Assorted Candies for the Theatre

By Michel Tremblay
Translated by Linda Gaboriau

Assorted Candies for the Theatre
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Assorted Candies for the Theatre is a stage adaptation of Michel Tremblay’s fourth book of autobiographical sketches, Bonbons Assortis / Assorted Candies, offering a rich and colourful cast of characters in this exquisite remembrance of childhood past in Montreal’s Plateau ... Read more


Overview

Assorted Candies for the Theatre is a stage adaptation of Michel Tremblay’s fourth book of autobiographical sketches, Bonbons Assortis / Assorted Candies, offering a rich and colourful cast of characters in this exquisite remembrance of childhood past in Montreal’s Plateau Mont-Royal neighbourhood. Much more than a mere adaptation of a prose memoir for the stage, in re-crafting his characters from the realm of thought and memory to the present action of the theatre, Tremblay generously reveals how it’s done. Here is the beginning of the narrator’s opening speech from the play:

Memory is a mirror that chooses what it wants to reflect. Memory is a mirror that distorts. And cheats. And lies. Memory can embellish things or make them ugly, it interprets as it sees fit and draws its own conclusions. And all too often our memory leads us down paths that our conscience would advise us to avoid, but those paths seem so promising and irresistible. Memory revives events that never happened and obliterates important facts, it emphasizes the most absurd trivia and chooses to forget essential details. In short, our memory fabricates a distorted image of the past, then imposes it as gospel truth when it’s really just a sketchy interpretation—but always more interesting, livelier and more vivid than reality. Memory is the mother of invention. And the big sister of imagination.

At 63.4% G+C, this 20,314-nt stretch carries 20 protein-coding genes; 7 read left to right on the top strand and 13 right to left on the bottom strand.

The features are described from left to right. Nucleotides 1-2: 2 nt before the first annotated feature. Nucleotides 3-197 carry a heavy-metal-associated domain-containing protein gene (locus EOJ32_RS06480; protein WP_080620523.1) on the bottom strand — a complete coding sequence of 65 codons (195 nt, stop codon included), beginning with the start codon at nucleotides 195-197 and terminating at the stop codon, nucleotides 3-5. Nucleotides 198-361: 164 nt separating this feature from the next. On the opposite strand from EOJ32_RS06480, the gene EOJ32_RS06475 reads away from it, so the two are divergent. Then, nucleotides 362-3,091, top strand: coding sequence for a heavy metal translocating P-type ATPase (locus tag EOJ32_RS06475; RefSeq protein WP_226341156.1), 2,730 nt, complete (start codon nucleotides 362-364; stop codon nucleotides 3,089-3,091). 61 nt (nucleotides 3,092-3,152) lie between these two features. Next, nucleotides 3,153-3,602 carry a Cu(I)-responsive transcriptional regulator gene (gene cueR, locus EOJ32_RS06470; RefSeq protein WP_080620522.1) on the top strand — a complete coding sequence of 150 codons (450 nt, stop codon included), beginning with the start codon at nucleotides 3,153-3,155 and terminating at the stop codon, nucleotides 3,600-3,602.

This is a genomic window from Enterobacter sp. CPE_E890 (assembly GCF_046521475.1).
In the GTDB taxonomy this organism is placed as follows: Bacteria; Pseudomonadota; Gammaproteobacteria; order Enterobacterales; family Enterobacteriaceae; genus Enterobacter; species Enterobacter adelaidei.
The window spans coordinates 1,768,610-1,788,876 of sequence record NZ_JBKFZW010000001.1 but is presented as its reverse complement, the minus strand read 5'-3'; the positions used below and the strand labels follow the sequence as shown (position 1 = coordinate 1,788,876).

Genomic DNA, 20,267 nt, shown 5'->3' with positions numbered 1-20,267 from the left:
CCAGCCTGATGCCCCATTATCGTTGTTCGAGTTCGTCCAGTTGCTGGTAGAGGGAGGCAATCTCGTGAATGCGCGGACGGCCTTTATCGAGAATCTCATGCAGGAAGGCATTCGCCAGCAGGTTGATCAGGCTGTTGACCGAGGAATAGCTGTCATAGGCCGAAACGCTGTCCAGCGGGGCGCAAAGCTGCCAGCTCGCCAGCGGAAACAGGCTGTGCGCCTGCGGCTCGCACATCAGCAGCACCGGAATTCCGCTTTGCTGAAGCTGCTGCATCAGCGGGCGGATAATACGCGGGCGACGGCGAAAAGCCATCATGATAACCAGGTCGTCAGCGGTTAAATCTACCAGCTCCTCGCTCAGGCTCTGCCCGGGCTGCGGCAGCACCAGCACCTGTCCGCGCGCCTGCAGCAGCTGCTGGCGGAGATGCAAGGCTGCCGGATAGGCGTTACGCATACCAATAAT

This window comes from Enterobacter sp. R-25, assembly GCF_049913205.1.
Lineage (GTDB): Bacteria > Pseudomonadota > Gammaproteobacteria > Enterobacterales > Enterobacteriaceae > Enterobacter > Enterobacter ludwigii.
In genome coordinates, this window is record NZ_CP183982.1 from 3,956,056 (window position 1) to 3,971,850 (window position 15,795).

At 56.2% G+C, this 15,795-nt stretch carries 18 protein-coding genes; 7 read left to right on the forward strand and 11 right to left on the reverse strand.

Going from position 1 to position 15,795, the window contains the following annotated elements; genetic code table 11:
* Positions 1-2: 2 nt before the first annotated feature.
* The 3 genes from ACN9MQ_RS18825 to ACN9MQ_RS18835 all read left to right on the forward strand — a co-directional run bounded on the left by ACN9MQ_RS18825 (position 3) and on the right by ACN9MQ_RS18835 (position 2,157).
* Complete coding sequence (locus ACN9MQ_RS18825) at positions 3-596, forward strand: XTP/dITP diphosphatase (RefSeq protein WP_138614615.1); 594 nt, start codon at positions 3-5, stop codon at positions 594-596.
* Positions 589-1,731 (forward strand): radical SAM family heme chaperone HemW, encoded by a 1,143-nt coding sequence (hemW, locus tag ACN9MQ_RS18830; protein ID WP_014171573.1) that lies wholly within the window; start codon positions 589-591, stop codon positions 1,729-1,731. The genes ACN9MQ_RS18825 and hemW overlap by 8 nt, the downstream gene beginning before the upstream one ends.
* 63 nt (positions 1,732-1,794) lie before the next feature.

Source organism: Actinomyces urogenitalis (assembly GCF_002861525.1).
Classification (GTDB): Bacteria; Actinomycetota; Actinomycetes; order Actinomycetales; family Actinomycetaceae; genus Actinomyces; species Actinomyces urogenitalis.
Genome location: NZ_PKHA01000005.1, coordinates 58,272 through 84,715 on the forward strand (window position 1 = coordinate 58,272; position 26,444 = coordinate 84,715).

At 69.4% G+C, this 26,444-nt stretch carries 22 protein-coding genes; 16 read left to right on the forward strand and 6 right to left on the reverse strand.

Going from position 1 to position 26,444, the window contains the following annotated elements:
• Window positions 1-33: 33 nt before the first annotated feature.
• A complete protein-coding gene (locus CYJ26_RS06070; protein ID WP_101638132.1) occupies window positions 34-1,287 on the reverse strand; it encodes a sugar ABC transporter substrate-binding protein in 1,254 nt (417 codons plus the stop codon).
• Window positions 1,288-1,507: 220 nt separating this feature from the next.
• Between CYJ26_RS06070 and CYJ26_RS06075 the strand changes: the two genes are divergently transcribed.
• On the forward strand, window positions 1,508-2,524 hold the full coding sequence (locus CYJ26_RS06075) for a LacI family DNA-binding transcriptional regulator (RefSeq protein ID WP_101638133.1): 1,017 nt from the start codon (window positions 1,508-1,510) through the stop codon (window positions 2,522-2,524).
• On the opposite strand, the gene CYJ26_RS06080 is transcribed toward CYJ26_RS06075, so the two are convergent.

Linda Gaboriau

Linda Gaboriau is an award-winning literary translator based in Montreal. Her translations of plays by Quebec’s most prominent playwrights have been published and ­produced across Canada and abroad. In her work as a ­literary manager and dramaturge, she has directed ­numerous translation residencies and international exchange projects. She was the founding director of the Banff International Literary Translation Centre. Most recently she won the 2010 Governor General’s Award for Forests, her translation of the play by Wajdi Mouawad.

Reviews

“It’s vintage Tremblay (out-Prousting Proust), filled with primal privations and inspirations of awe, a family’s love and terrors, the stuff that makes a writer a writer: Family. Church. Lust. Poverty. The whole enthralling works. ”
— Globe and Mail

“It’s vintage Tremblay (out-Prousting Proust), filled with primal privations and inspirations of awe, a family’s love and terrors, the stuff that makes a writer a writer: Family. Church. Lust. Poverty. The whole enthralling works. ”
—Globe and Mail

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